NTRA Makes Gains on Auction Contributions

A pledge to spend money raised through the Thoroughbred auction process on political action endeavors apparently has led to an increase in contributions to the National Thoroughbred Racing Association. It could be timely given the fact the Internet Gambling Prohibition Act could come up for consideration in Washington, D.C., in late September.

"There was a huge improvement over last year" at the Keeneland July yearling sale in terms of contributions from buyers and consignors, said Chip Tuttle, vice president of communications for the NTRA. "We expect to get 80% of available dollars, or $450,000 from that one sale."

In 1999, the NTRA raised $1.3 million in voluntary donations from the auction process. This year, the budgeted amount was $3.1 million, but based on interest shown thus far, that number has been bumped up to $3.7 million.

Under a plan adopted last fall upon the recommendation of a funding advisory committee, Keeneland and the California Thoroughbred Breeders Association contribute 0.25% of gross sales, and buyers and consignors 0.25% of their respective purchases and sales on a voluntary basis. Earlier this year, the NTRA announced that the money would be spent to beef up racing's legislative presence in Washington, D.C., and key state capitals.

"The buyers responded a great deal because of our earmarking their contributions to political action," Tuttle said.

Barretts, Fasig-Tipton Co., Ocala Breeders' Sales Co., and the Washington Thoroughbred Breeders Association contribute one-tenth of 1% of gross sales. (Fasig-Tipton and OBS will match sellers on the 0.25%, depending on which figure is greater.) The 0.10% plan was in effect for all participating sale companies before the funding advisory committee made its recommendation.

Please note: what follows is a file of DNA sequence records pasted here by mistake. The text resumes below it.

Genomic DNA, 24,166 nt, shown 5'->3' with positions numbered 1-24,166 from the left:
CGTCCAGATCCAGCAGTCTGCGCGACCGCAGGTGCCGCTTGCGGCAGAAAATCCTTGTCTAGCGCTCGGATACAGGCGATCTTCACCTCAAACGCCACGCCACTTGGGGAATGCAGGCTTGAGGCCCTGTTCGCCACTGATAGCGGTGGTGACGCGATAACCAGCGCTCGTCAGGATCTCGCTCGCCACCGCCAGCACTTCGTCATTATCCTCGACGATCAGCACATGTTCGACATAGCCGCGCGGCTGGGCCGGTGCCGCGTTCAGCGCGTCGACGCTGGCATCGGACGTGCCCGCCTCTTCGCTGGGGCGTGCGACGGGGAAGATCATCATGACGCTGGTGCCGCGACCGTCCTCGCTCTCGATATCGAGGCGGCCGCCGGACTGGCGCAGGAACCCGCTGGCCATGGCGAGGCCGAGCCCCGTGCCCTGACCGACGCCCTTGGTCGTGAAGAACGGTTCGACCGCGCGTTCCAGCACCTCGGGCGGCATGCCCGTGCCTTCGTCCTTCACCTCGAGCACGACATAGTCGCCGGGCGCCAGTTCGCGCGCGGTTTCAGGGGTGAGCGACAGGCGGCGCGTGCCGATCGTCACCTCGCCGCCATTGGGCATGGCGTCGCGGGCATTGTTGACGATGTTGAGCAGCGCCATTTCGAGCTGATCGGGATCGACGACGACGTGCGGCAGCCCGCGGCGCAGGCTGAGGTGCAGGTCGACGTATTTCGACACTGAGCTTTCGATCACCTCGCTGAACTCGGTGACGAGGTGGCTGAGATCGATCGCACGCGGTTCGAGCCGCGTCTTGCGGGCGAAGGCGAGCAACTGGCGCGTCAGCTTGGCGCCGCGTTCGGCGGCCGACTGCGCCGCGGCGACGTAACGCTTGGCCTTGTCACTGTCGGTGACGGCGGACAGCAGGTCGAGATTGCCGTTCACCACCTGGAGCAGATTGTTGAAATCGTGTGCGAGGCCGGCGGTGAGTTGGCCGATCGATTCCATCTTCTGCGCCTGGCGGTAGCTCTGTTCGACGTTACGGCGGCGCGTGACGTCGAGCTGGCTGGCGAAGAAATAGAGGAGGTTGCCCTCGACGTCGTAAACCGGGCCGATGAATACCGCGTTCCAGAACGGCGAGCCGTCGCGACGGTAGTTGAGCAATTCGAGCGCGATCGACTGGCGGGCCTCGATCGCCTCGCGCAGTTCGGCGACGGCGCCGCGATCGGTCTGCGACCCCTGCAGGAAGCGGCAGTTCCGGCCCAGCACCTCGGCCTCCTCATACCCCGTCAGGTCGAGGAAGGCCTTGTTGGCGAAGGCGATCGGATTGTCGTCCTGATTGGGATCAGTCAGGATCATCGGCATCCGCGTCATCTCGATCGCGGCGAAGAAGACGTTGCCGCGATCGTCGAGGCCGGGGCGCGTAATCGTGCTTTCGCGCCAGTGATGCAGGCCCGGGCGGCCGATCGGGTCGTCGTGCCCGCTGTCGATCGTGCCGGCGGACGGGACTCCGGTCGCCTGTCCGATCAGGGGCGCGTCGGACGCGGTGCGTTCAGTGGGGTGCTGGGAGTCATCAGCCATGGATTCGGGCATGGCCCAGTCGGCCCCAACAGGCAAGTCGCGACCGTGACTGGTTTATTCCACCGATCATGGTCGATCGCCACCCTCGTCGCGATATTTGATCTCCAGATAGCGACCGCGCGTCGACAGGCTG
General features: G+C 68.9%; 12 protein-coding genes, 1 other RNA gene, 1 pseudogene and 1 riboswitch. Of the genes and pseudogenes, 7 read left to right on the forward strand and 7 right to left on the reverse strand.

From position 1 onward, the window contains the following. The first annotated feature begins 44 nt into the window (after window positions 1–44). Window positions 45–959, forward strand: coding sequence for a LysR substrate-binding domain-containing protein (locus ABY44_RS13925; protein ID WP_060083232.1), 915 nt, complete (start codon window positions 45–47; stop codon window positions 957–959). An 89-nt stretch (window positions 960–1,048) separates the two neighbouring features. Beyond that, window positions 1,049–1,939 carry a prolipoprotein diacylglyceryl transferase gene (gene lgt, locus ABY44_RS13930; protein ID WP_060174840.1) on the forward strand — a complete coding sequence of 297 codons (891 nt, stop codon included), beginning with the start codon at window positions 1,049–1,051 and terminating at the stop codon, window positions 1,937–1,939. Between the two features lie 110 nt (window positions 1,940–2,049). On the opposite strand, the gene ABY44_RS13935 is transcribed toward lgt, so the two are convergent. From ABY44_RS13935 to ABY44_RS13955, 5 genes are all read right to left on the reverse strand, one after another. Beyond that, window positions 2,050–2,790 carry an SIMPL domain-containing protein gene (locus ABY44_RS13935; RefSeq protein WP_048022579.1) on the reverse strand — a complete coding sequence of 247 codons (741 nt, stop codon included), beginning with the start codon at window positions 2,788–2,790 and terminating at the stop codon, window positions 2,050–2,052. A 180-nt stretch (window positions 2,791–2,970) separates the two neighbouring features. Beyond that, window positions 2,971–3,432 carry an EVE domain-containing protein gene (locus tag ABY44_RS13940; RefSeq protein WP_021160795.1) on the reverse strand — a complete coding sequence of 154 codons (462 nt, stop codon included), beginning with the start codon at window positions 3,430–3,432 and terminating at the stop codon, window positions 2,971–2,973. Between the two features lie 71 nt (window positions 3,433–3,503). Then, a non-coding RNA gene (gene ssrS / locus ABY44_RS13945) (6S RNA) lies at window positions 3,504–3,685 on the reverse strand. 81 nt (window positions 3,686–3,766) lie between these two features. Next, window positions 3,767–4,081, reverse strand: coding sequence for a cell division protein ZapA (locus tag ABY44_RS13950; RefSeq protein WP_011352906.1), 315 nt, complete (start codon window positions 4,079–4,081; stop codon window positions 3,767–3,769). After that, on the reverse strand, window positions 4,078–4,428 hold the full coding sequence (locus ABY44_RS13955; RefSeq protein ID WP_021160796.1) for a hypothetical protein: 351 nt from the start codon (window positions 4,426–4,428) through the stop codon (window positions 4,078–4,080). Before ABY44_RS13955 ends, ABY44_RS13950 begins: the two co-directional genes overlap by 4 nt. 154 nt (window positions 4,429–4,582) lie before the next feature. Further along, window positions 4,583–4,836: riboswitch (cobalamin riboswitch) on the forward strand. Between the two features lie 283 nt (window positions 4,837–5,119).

Tom Ventura, director of sales for OBS, said the company handles the paperwork for consignors who choose to donate to the NTRA. The numbers aren't in from the OBS August select yearling sale, but indications are participation increased this year.

"It's still a learning curve for everybody," Ventura said. "We're trying to see some tangible results. There are some positive things that have happened."

At Barretts, buyers and sellers direct the company to contribute to the NTRA on their behalf. Gerald McMahon, president and general manager at Barretts, said buyers may end up contributing at a higher level this year given the company's dispersal of 505 Farms stock this summer.
Ralph Vacca, general manager of the WTBA, said the company provides the NTRA with lists of its buyers and consignors. As for the WTBA's contribution, Vacca said: "We were on board from the beginning, and will continue to do so."

Last year at Keeneland, the 11-day September yearling sale produced gross sales of $233 million. Based on that number, the NTRA would generate about $1.3 million from the sale company, buyers, and consignors given only 75% of the available money. This year's September yearling sale will span 13 days. By Tom LaMarra